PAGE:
The Structure of Real User-System Dialogues in Interactive Question Answering

(2010 PhD thesis by Manuel Kirschner)


When users engage in (typed) conversations with an Interactive Question Answering (IQA) system, user questions are typically not asked in isolation. The questions' context, i.e., the preceding interactions, should be useful for understanding Follow-Up Questions (FU Qs) and helping the system pinpoint the correct answer. In this work, we study how much context, and what elements of it, should be considered to answer FU Qs. We harness Logistic Regression Models (LRMs), both for learning which aspects of dialogue structure are relevant to answering FU Qs, and for comparing the accuracy with which the resulting IQA systems can correctly answer these questions. Unlike much of the related research in IQA, which uses artificial collections of user questions, our work is based on real user-system dialogues we collected via a chatbot-inspired help-desk IQA system we deployed on the web site of our University library.

Our statistical modeling experiments integrate a wide array of shallow and deep features, each of which describing a specific relation that holds between two utterances (i.e., user questions or system answers). These relations are based on lexical similarity, as proposed in the Question Answering literature for mapping questions to their correct answers, and different theories of discourse and dialogue coherence, respectively. The experimental results demonstrate which of the proposed features hold up against empirical evidence from realistic IQA dialogue data. In a nutshell, the best LRMs for describing IQA dialogue structure combine shallow and deep utterance-utterance relations; also, the best models distinguish different FU Q types, where we show that this classification can be done implicitly and automatically using the same set of shallow and deep features we use for mapping FU Qs to their correct answer.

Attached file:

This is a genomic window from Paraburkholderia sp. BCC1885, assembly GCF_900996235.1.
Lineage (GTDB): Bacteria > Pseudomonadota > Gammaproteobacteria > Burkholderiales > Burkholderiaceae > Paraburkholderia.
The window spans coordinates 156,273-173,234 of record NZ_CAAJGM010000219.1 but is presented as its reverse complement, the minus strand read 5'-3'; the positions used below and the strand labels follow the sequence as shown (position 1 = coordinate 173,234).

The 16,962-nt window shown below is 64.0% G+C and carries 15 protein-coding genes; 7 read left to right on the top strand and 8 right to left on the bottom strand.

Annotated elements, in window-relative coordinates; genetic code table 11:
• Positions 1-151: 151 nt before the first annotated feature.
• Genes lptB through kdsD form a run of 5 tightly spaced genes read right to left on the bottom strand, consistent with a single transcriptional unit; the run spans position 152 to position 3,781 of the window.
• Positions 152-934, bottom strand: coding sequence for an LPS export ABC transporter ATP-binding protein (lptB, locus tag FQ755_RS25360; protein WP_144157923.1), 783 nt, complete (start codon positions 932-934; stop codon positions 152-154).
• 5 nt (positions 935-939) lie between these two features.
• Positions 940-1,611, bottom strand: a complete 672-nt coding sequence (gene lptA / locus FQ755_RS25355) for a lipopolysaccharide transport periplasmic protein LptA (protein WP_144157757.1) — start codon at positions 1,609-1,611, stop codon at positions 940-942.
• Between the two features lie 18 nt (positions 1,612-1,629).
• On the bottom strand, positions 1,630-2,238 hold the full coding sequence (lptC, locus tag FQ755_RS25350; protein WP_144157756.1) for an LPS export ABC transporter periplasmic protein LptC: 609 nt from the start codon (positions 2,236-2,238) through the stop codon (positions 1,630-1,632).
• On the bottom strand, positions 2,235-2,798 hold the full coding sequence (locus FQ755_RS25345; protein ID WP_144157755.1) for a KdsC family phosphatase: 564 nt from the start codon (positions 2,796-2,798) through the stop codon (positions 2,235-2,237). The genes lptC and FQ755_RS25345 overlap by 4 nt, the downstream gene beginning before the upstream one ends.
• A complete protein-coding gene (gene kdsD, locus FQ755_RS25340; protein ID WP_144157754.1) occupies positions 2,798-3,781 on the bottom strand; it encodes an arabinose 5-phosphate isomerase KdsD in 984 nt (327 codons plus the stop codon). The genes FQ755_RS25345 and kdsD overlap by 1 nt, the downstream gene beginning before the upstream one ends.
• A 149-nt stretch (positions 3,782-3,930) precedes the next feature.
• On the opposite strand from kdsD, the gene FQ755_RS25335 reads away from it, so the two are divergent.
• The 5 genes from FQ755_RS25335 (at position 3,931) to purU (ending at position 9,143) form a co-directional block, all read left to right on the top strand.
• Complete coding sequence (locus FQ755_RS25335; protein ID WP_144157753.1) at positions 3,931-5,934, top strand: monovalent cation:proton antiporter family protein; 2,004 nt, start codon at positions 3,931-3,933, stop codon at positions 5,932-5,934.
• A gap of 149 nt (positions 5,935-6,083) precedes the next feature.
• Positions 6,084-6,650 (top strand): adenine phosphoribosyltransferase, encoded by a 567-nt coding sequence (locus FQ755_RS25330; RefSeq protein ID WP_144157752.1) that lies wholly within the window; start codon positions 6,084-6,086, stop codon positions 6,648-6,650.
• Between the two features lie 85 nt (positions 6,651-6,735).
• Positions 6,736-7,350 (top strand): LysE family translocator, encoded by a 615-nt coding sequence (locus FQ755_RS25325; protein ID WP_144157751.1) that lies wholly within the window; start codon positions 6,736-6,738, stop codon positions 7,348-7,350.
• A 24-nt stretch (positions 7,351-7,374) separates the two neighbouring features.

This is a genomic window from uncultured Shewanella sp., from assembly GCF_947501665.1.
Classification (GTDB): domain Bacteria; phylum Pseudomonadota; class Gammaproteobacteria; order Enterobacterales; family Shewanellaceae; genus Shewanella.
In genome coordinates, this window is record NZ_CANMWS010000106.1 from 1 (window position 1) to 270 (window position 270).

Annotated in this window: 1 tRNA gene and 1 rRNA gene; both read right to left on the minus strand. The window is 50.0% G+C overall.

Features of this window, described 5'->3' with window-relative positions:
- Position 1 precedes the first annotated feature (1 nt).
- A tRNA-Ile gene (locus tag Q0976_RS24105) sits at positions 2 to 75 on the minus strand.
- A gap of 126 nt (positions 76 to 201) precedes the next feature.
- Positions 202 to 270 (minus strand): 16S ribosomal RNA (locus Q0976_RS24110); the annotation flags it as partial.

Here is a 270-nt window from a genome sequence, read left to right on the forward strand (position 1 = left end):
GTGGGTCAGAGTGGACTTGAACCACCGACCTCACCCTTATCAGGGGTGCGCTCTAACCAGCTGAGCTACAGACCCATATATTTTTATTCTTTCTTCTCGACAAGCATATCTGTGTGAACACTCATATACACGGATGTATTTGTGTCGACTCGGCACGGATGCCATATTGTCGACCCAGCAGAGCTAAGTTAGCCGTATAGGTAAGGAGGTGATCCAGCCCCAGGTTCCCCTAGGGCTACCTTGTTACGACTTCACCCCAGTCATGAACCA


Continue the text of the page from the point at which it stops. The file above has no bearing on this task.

The implications of this work are two-fold. For the dialogue and discourse research community, concerned with theories of text coherence, we provide clues as to which automatically implementable theories of inter-utterance coherence hold up empirically in realistic IQA dialogues. On the other hand, the IQA research community could benefit from our results for learning how to automatically distinguish different types of FU Qs, and how to formulate answer pinpointing strategies for each particular FU Q type. More specifically, our work is a practical study of how a real IQA system can tackle the problem of context fusion, and as a result, improve the accuracy of selecting the correct answer to FU Qs.

Further information

Manuel's personal homepage with he PhD thesis and related publications. The data set (dialogue snippet set) used for the Machine Learning experiments in the thesis are based on a subset of the BoB dialogue corpus, namely the English dialogues gathered between September 2008 and June 2009. The snippet set can be obtained under the same terms and conditions as the full BoB dialogue corpus.